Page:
News

Jake Files
Brian Chilson / Arkansas Times

A top Arkansas lawmaker has pleaded guilty to federal charges that he pocketed thousands of dollars in state funds intended to go toward the construction of a sports complex and falsified bids to ensure that he would get the money.

Republican state Sen. Jake Files pleaded guilty on Monday to wire fraud, money laundering and bank fraud charges related to the state funds and for pledging a forklift he did not own as collateral for a bank loan. Files was released on a $5,000 bond after entering his plea in Fort Smith.

Tyson
Tyson Foods

Arkansas-based Tyson Foods Inc. has invested in a food-tech startup that's developing methods to produce meat directly from animal cells.

Springdale-based Tyson announced Monday that its venture capital arm, Tyson Ventures, now has a minority stake in Memphis Meats. The terms of the deal weren't disclosed, but Memphis Meats says it expects to use the funds to accelerate product development.

Tyson says the investment reflects the company's commitment to find new, innovative ways of meeting a growing global demand for protein.

Bonnie Montgomery
Michael Hibblen / KUAR News

Bonnie Montgomery has been a fixture in the Little Rock music scene for years with a voice that has incredible range, singing deep, complicated country songs. When you learn about her background as a classically-trained opera singer who grew up in White County, Arkansas, you begin to understand how she comes to write and perform such songs.

File photo. Attorney General Leslie Rutledge (R).
Michael Hibblen / KUAR News

Arkansas' attorney general has rejected the wording of a proposed ballot measure that would allow up to three casinos in the state to raise money for highways.

Attorney General Leslie Rutledge on Thursday cited ambiguities in the proposed constitutional amendment submitted earlier this month by Driving Arkansas Forward, a group formed to campaign for the measure. The proposal calls for 65 percent of casino tax revenue to go toward highway funding.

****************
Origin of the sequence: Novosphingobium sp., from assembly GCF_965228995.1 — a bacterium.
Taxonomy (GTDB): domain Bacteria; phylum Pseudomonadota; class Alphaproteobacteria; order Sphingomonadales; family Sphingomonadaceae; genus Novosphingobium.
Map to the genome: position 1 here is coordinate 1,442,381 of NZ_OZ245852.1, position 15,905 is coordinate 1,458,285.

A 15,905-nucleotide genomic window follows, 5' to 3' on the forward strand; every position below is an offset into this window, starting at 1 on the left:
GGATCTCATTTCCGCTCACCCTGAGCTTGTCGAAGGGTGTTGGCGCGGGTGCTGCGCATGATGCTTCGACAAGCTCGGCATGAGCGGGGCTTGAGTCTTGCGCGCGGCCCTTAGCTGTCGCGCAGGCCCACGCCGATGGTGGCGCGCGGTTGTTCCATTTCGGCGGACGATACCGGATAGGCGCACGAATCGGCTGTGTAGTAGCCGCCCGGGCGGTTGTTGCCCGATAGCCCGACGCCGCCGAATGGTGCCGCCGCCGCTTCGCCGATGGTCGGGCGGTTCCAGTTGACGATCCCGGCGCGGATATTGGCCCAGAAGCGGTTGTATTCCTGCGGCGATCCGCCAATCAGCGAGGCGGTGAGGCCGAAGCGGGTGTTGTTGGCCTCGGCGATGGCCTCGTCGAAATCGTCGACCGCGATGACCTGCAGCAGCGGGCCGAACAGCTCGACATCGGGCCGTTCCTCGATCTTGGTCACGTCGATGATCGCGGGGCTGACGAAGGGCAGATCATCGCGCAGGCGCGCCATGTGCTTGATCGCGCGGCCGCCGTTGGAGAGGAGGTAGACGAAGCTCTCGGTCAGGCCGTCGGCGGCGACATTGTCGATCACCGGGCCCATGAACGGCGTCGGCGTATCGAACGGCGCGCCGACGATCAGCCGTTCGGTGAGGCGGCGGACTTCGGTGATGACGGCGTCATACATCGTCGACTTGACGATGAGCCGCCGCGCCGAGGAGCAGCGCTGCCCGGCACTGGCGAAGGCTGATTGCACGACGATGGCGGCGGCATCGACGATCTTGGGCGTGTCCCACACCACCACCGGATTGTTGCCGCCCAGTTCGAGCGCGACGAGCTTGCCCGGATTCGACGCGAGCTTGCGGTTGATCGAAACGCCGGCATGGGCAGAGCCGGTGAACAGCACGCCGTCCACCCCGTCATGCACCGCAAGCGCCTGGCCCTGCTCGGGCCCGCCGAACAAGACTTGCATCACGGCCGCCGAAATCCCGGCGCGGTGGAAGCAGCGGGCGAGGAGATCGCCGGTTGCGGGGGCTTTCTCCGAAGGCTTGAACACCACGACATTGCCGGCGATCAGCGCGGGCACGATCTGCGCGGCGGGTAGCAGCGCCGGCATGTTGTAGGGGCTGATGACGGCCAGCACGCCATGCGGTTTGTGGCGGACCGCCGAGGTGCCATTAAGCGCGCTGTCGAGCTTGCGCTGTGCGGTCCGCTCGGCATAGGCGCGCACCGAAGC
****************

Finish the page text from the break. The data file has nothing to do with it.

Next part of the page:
Varner Arkansas Department of Correction Cummins Prison
Michael Hibblen / KUAR News

A lawyer for an Arkansas inmate who came within hours of being put to death last year has told the state Supreme Court that for three decades it has been misinterpreting a ruling that sets when death row inmates should have access to mental health experts.

Bruce Ward was among eight inmates set for execution last April. Justices issued a stay for him and Don Davis while the U.S. Supreme Court took up a similar case from Alabama. In arguments Thursday, lawyer Scott Braden said Ward never had access to a fully independent mental examiner.

Tom Cotton
Talk Business & Politics

U.S. Sen. Tom Cotton of Arkansas, who has held a hardline position on immigration reform, says there are areas of compromise he’s willing to consider in order to resolve the dilemma of “dreamers” and to enact larger U.S. immigration reform.

Picture of Tobacco
Public Domain Pictures

The American Lung Association released its annual State of Tobacco report for all 50 states Wednesday. Arkansas received an F in four out of five categories, failing in tobacco prevention, tobacco taxes, access to cessation services, and the minimum age of sale for tobacco products.

Clean Line
Arkansas Business

Arkansas's congressional delegation has asked U.S. Energy Secretary Rick Perry to block plans for a power line across the state, arguing that recent setbacks make it unlikely for the project to continue.

Delegation members sent a letter to Perry on Tuesday urging the Energy Department to either "pause or terminate" the $2.5 billion Clean Line Energy project. The project is expected to bring several hundred miles of wind power lines through Arkansas, which landowners say would lower property values.

David Sterling
Michael Hibblen / KUAR News

An attorney for the Arkansas Department of Human Services says he plans on challenging a state Supreme Court justice who's seeking re-election this year.

DHS Chief Counsel David Sterling told The Associated Press he plans to run against state Supreme Court Justice Courtney Goodson in the May judicial election.

Sterling ran unsuccessfully for the Republican nomination for attorney general in the 2014 election.

Goodson was targeted by outside groups in her failing bid for chief justice two years ago.

Scenic Hill Solar CEO Bill Halter.
Bobby Ampezzan / Arkansas Public Media

While the energy sector is bracing for higher prices under the impact of President Trump’s 30-percent tariff on solar goods manufactured outside the U.S. the city of Clarksville is ready to turn on Arkansas’s largest municipal solar array. The $10 million project was constructed by Arkansas-based Scenic Hill Solar. It’ll ceremonially open on Wednesday six months ahead of schedule.

CEO Bill Halter says it was made mostly with imported parts out of necessity. He expects future arrays to be more costly with the imposition of tariffs.

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